Thus, there is a need to provide a disposable protective suit which has an environmental control feature to provide protection and comfort to the worker.
The environmentally controlled suit of the present invention includes a coverall made of an inexpensive, disposable material which is substantially non-permeable to air. The suit has means for providing closure about the body and specifically at the terminal ends of the arms, legs and at the neck of the user. A manifold portion is provided on the back of the suit that includes an inner layer and an outer layer defining an air chamber therebetween. A Hilsch tube is operably connected to the manifold portion and is adapted to be coupled with an air supply for injecting a cold or heated air stream into the chamber of the manifold. The manifold includes air release passages for release of air injected into the chamber of the manifold into the interior of the suit. A suspender assembly is removably attached to the interior of the suit for support of the weight of the Hilsch tube to ensure free flow of air through the shoulder area of the coverall suit. The closures about the neck, arms and legs of the user enable the suit to inflate in response to continual injection of a cooled or heated air stream from the Hilsch tube and also provide a controlled exhaust of air from each of the closure points to maintain an air space between the suit and the body to facilitate air flow throughout the entire interior of the suit.
Other advantages of the present invention will be readily appreciated and understood by reference to the following description when considered in conjunction with the accompanying drawings.
FIG. 1 is a perspective view of a worker wearing the inflated environmental control suit of the present invention;
FIG. 2 is a rear perspective view showing the manifold and Hilsch tube arrangement incorporated in the environmental control suit of the present invention;
FIG. 3a is a sectional view taken along line 3a--3a of FIG. 2 showing the manifold and Hilsch tube of the present invention in the uninflated state;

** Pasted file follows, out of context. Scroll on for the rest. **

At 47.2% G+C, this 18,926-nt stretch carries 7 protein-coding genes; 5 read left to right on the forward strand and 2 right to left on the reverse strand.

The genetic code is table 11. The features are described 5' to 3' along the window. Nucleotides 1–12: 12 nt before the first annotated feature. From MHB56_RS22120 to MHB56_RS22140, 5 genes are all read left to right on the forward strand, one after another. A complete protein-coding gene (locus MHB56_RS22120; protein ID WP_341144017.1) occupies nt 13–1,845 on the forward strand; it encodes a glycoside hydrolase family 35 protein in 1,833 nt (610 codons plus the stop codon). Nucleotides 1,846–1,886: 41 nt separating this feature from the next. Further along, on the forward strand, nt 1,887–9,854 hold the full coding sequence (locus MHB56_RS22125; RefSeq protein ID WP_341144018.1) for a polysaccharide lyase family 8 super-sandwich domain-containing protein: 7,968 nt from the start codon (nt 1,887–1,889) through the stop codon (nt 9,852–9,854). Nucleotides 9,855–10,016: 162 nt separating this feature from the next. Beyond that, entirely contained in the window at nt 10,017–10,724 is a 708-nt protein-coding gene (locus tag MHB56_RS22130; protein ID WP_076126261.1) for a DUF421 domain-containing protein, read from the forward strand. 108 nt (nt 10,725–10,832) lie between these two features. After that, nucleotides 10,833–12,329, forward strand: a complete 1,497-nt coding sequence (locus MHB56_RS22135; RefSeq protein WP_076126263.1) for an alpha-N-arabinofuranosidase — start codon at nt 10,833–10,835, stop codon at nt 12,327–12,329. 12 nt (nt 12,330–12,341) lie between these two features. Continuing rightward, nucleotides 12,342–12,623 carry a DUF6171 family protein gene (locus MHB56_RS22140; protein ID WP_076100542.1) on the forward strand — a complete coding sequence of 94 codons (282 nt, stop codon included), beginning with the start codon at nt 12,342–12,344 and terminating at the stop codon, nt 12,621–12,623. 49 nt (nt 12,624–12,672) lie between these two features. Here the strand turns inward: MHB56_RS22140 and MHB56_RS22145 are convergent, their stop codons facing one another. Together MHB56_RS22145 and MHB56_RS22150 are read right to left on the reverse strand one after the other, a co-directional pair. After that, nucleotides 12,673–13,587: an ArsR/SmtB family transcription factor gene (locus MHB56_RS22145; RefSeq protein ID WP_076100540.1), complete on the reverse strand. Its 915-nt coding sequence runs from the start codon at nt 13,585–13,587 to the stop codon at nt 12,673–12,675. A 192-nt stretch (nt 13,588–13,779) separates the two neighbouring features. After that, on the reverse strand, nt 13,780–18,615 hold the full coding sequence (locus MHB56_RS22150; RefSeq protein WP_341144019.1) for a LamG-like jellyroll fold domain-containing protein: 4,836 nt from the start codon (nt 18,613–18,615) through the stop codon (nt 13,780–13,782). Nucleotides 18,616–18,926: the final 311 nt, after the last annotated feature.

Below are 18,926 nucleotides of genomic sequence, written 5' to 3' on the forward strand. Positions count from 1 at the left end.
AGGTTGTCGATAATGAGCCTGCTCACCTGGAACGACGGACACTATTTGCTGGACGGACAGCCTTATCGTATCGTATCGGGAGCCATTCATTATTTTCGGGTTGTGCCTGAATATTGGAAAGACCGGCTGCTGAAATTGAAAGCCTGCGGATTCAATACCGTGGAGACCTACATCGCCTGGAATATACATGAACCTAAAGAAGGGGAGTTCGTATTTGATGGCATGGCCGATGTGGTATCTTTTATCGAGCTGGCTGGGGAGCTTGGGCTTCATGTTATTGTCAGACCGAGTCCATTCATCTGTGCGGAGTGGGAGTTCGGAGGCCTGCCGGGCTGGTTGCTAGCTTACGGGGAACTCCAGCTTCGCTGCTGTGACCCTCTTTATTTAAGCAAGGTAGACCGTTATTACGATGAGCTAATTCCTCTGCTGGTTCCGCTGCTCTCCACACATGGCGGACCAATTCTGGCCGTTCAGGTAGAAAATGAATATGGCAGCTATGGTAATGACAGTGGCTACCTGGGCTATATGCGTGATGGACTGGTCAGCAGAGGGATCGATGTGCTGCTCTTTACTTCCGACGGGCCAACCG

FIG. 3b is a sectional view taken along line 3b--3b of FIG. 2 showing the injection of air into the manifold;
FIG. 4 is a sectional view taken along line 4--4 of FIG. 3b showing the inflated manifold of the present invention and the air flow therein and through the Hilsch tube utilized in the present invention;
FIG. 5 is an exploded view of the manifold portion of the environmental control suit of the present invention;
FIG. 6 is a perspective view of the suit with its zipper open showing the shoulder harness arrangement utilized in the present invention; and
FIG. 7 is a detailed perspective view showing the air flow at a closure point in the environmental control suit of the present invention.
Referring now to the drawings, an inexpensive disposable environmental control suit is generally shown at 10. The environmental control suit 10 includes a coverall portion 12 preferably made of an inexpensive disposable material which is substantially non-permeable to air. The material used in the preferred embodiment is a polylaminated spun polyolefin manufactured by du Pont under the trademark TYVEKŪ. The coverall suit 12 includes closure means at the arms 16, legs 18 and neck 14. Preferably, the closure means is an elastic material, however, other types of closures could be provided which will hold the suit against the worker's appendage while allowing air above a predetermined pressure to exhaust through each of the closure means when the suit is pressurized. The coverall suit 12 also includes a zipper 20 which allows the suit to be easily put on and taken off. Optionally, an additional flap of material may be provided to prevent air leakage through the zipper 20.